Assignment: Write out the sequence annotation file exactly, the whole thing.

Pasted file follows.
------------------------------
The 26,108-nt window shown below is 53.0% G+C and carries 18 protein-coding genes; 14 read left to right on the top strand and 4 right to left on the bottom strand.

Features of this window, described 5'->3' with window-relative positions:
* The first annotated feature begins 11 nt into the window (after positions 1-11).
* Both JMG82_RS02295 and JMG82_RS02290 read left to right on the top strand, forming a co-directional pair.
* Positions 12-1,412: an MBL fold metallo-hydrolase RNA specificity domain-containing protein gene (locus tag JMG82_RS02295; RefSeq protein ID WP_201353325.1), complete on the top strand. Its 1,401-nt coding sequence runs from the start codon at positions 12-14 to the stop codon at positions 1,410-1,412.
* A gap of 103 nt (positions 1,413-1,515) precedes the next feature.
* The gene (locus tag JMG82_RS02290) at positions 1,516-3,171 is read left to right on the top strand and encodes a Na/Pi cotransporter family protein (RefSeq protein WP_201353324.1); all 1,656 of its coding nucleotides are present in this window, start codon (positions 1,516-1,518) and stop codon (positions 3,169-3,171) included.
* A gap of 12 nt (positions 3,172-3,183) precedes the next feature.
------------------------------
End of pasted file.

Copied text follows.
The 26,108-nt window shown below is 53.0% G+C and carries 18 protein-coding genes; 14 read left to right on the top strand and 4 right to left on the bottom strand.

Features of this window, described 5'->3' with window-relative positions:
* The first annotated feature begins 11 nt into the window (after positions 1-11).
* Both JMG82_RS02295 and JMG82_RS02290 read left to right on the top strand, forming a co-directional pair.
* Positions 12-1,412: an MBL fold metallo-hydrolase RNA specificity domain-containing protein gene (locus tag JMG82_RS02295; RefSeq protein ID WP_201353325.1), complete on the top strand. Its 1,401-nt coding sequence runs from the start codon at positions 12-14 to the stop codon at positions 1,410-1,412.
* A gap of 103 nt (positions 1,413-1,515) precedes the next feature.
* The gene (locus tag JMG82_RS02290) at positions 1,516-3,171 is read left to right on the top strand and encodes a Na/Pi cotransporter family protein (RefSeq protein WP_201353324.1); all 1,656 of its coding nucleotides are present in this window, start codon (positions 1,516-1,518) and stop codon (positions 3,169-3,171) included.
* A gap of 12 nt (positions 3,172-3,183) precedes the next feature.